Emory Law News Center

Turner Environmental Law Clinic students recall trip to climate change convention in Morocco
By Emory University School of Law | Emory Law | February 8, 2017

22nd annual Conference of the Parties (COP22):
Marrakech, Morocco

In November 2016, The Turner Environmental Law Clinic sent Kate Lee 16L (a fellow in the clinic from 2014 to 2016) and Jin Lee 17L (a current student in the clinic) to Marrakech, Morocco, to attend the 22nd annual Conference of the Parties (COP22) held under the UN Framework Convention on Climate Change. 

Both students recently shared their experiences at the conference. Kate who is now the policy manager at Southeast Energy Efficiency Alliance, describes leaving with a sense of renewed purpose, and Jin suggests that pessimism doesn’t create solutions. Read excerpts from their stories below:

Kate Lee

Morocco

At COP21, held last year in Paris, nearly 200 countries agreed to limit global climate change to 2 degrees Celsius under the Paris Agreement. The aim of COP22 was to iron out many of the details needed to implement the Paris Agreement and achieve its important goal. I was thrilled to attend COP22 as part of Emory University's delegation, representing the Turner Environmental Law Clinic in my role as clinical fellow.

Going into the conference, I looked forward to sharing the clinic’s recent work on Clean Power Plan implementation in the Southeastern US, learning more about how international treaties are negotiated and implemented, and supporting the worldwide climate movement. The conference certainly delivered on all of this and more. But, like many of the other COP22 attendees, I was shocked to wake up on November 9 to the news that Donald Trump—a climate denier—had won the US presidential election.

While the election results certainly cast somewhat of a shadow over the conference, it also seemed to instill conference participants with a renewed determination. In the days after the election, over 190 governments agreed to the Marrakech Action Proclamation, reaffirming their commitment to climate action and sustainable development. And more than 365 businesses, including dozens of Fortune 500 companies, sent a public message to global leaders in support of the Paris Agreement and the need for a low-carbon economy.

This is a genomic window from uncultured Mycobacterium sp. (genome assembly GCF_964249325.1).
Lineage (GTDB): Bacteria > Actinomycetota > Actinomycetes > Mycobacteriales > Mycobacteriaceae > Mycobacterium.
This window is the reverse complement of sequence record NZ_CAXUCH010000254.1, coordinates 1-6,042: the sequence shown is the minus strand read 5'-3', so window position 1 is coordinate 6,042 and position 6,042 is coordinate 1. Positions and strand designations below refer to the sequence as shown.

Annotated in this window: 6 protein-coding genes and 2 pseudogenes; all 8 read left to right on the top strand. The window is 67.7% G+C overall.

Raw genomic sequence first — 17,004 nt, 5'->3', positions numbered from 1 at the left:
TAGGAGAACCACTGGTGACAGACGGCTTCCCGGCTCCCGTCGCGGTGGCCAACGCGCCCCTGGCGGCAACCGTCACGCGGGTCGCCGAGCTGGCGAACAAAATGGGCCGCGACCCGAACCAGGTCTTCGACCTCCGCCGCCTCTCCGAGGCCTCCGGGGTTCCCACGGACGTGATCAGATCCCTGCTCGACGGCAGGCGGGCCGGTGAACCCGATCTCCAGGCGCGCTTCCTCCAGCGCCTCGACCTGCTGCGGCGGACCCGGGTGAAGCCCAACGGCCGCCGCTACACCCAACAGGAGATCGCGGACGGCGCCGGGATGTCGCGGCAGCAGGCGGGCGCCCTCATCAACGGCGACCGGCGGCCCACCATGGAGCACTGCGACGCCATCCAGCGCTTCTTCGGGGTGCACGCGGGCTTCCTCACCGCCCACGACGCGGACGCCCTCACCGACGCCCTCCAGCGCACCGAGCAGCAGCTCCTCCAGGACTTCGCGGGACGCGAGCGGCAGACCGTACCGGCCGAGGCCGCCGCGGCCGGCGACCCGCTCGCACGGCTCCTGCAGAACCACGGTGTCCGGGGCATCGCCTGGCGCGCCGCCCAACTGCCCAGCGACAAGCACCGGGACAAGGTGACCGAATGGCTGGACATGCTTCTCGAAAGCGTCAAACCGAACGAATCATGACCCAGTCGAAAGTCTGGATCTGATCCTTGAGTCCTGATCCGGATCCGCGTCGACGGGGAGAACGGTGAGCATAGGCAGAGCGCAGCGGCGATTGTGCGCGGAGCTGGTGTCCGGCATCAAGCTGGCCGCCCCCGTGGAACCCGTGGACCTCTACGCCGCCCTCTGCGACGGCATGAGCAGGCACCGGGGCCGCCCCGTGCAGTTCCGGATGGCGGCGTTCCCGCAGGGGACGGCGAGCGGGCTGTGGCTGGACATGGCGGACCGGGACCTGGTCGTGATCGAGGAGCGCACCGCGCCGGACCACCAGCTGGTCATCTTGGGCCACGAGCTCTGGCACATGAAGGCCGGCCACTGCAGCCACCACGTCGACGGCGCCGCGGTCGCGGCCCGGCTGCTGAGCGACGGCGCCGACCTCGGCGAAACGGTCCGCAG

Though I was only at COP22 to observe, I too left Marrakech with a new sense of purpose and motivation. The Turner Environmental Law Clinic’s work to promote sustainable energy, sustainable agriculture will only become more critical in an era of uncertain U.S. climate leadership. Equally important is the Turner Clinic’s mission to inspire and train the next generation of environmental attorneys. Strong environmental leadership will be critically important to fighting global climate change in the years to come.

Jin Lee

Jin Lee

From my perspective, there were only reports of gloom and doom for achieving the 2-degree-Celsius goal of the Paris Agreement, and so, I flew to Morocco with overcast hopes. However, Morocco dispelled the dreariness of the media’s forecast on climate change. Beginning with the first panelist discussion I attended for the week, everyone had the same message: no one nation has the power to stop the momentum towards a cleaner, healthier environment. Large multinational companies assured the audience they were going to continue investing in renewable energy solutions and in building a low-carbon economy. To them, it would be bad for their business not to invest. Markets are already shifting toward a low-carbon economy. With climate change impacting communities in unprecedented ways, financiers now require businesses to be resilient to those changes.

Other countries began implementing methods to meet their national determined contributions and are now looking for innovative solutions to meet their goals. To pull out of the Paris Agreement would be a diplomatic nightmare for the United States as other nations view climate change a core element to international cooperation. Moreover, cities and states in the United States are establishing their own climate agenda to address the impacts of climate change already affecting them. 

A skeptic would find it hard to swallow all this optimism. Only those dedicated to mitigating and adapting to climate change attend COP. Neither Exxon Mobil nor Shell showed up. No representatives from North Dakota (think, Dakota Access Pipeline) or Alberta (Keystone XL) showed up either.

But, in the end, nothing good comes out of being a skeptic. Hypothesizing about the worst-case scenarios for climate change under the new administration does not get us closer to meeting the Paris goals. Expending energy reading about how the new administration could suffocate the EPA, reinvigorate the coal industry, or roll back on renewable subsidies may be captivating, but it provides no real solution. 

At COP, people recognized these new problems that could arise with the new administration. But instead of stopping there, they immediately began addressing them. Countries with large and small economies recommitted to the Paris Agreement, and set lofty goals for themselves. Maybe, just maybe, the world needed the threat of President-elect Trump’s reversal on the United States’ climate change policy to accelerate this growing momentum toward a low-carbon economy, such that the 2-degree-Celsius goal of the Paris Agreement could be met. So, I guess, you can call me a COP-timist. 

The Turner Environmental Law Clinic provides important pro bono legal representation to individuals, community groups, and nonprofit organizations that seek to protect and restore the natural environment for the benefit of the public. Through its work, the clinic offers students an intense, hands-on introduction to environmental law and trains the next generation of environmental attorneys.